Following your initial low-vision evaluation, another appointment with your low-vision specialist or a referral to an occupational therapist may be necessary for continued training and exploration. Occupational therapists (OTs) specializing in low vision are often available at assisted living locations, senior communities, and private in-home visits. OTs identify different strategies to make your home more accommodating: lighting and contrast, mapping an accommodating floor plan for the home, and correct usage of some devices. All of this is to help create a more comfortable home, allowing you to continue enjoying life.

Other Programs

There are organizations and government-funded programs that provide opportunities to try different aids and devices at no cost, with non-medical personnel who have experience and knowledge of low-vision aids and devices, and with vision rehabilitation teachers. Some of these specialists are visually impaired themselves and can relate to and understand the issues you’re encountering. These agencies will also inform you of local resources and programs available for those with vision loss. They also provide orientation and mobility training for safe walking, crossing streets, and using public transportation. There are counselors for vocation training, independent living skills training, as well as residential facilities for those needing more comprehensive training in adapting to their vision loss. Staying up to date with the many resources, aids, and devices is paramount.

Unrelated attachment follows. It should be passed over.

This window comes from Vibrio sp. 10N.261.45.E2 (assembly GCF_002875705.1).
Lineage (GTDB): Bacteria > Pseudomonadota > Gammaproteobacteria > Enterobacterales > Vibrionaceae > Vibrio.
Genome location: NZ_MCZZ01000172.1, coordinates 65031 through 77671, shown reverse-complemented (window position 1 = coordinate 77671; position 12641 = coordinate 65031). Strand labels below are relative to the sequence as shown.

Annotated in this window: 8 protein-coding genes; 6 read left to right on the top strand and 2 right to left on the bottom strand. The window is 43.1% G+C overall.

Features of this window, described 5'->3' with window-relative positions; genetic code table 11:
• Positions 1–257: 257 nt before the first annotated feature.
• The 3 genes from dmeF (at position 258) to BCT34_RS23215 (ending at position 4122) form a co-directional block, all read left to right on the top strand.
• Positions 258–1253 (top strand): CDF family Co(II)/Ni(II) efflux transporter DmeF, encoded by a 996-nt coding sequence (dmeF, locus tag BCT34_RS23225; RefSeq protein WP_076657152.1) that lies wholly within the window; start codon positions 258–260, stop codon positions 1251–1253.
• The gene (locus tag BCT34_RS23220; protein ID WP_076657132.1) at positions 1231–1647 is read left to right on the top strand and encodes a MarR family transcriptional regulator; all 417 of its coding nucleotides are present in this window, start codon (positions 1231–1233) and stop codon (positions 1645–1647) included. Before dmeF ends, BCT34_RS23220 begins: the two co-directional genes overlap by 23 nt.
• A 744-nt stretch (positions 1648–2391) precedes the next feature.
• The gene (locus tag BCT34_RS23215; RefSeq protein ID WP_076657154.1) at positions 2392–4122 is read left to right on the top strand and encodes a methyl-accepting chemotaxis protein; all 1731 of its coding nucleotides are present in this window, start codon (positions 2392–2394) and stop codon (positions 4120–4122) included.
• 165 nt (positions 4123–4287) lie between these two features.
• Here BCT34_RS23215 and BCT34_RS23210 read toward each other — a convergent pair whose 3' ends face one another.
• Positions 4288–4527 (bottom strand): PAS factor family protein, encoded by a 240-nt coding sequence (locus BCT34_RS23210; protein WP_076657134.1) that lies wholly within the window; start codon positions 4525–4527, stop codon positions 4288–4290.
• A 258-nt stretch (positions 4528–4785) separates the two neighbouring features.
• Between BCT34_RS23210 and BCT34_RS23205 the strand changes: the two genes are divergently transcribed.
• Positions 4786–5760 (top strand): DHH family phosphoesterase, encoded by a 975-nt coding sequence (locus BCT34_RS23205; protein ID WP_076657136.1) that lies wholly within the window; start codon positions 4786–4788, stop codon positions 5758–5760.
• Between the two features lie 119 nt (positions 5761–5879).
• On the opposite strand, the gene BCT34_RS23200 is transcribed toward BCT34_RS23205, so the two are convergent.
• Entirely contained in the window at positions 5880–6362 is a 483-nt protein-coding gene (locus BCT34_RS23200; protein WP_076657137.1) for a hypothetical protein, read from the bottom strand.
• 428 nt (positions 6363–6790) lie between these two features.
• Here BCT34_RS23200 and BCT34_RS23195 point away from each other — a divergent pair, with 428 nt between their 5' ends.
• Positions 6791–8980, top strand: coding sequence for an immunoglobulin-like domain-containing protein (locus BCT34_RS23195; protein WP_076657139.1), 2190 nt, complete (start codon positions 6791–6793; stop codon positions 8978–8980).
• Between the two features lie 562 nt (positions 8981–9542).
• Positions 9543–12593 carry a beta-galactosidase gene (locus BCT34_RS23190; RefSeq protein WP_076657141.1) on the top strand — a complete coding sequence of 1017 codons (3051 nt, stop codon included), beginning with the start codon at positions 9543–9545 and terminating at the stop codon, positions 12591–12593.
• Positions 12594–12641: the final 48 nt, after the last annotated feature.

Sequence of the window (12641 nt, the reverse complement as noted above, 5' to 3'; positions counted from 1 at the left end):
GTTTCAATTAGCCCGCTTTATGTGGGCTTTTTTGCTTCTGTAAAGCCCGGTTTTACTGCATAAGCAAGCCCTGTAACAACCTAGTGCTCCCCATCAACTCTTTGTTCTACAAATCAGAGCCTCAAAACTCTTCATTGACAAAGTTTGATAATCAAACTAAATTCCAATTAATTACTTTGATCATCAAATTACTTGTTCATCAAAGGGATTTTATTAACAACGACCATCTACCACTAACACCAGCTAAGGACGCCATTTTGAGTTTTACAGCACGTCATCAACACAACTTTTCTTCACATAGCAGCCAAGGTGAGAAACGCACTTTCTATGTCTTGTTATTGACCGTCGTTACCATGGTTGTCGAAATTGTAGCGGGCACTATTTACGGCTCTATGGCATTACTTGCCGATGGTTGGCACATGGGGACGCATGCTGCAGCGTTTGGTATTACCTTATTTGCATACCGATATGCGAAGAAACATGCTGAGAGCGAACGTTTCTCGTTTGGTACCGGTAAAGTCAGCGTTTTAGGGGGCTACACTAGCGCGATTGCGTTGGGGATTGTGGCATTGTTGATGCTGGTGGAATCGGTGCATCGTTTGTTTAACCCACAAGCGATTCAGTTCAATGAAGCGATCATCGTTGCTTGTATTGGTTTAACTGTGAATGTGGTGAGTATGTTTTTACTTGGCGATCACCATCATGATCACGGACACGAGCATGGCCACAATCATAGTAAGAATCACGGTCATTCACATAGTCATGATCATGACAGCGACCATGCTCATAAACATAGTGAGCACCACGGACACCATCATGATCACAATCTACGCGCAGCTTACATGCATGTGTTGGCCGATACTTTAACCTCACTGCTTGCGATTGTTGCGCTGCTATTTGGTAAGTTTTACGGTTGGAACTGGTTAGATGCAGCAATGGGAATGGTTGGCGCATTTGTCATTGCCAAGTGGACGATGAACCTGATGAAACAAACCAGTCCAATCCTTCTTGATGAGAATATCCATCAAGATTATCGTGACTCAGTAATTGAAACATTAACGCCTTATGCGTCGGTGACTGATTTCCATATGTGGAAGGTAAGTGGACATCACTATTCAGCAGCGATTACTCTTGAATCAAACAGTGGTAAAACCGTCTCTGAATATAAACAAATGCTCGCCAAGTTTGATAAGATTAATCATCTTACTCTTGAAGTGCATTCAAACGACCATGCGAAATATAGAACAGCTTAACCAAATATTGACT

Support and Sharing Groups

The final, but very important, part of vision rehabilitation is support and resource-sharing groups. These groups allow you to discuss different issues you may have with peers with vision impairment and/or blindness, learn from one another on how to overcome them, and also hear from experts about various resources and activities. Talking with others experiencing similar issues is very helpful to learn about unique strategies and to know that you are not alone in this endeavor; many have the same issues!

Vision rehabilitation is not a magic pair of glasses that will provide perfect vision. It can, however, help maintain independence and do more! Rehabilitation teaches the use of other senses to compensate for the sight lost, such as touch and audio. It informs you of available resources and services available to you. It provides the opportunity for you to take ownership and not allow vision loss to control your life.

Effective rehabilitation provides hope. Losing sight can be terrifying. It is important to know that even with vision loss, you can still do many things you may fear losing.

To find an ophthalmologist or optometrist specializing in low vision, speak to your regular eye care provider first to refer you to any of the resources discussed above. Alternatively, you may contact the American Optometric Association, American Academy of Ophthalmology, VisionServe Alliance, or the National Eye Institute. Many schools of optometry and ophthalmology departments at major teaching hospitals also have their own low-vision clinics open to the public. 

About the author

Headshot of Sean Curry

Sean Curry, MPH

Sean Curry, MPH, is the Programs Manager at the Prevention of Blindness Society of Metropolitan Washington (POB). Sean completed is BS in Biology and Health Science from Lebanon Valley College and completed his Master’s in Public Health (MPH) at George Washington University Milken Institute School of Public Health.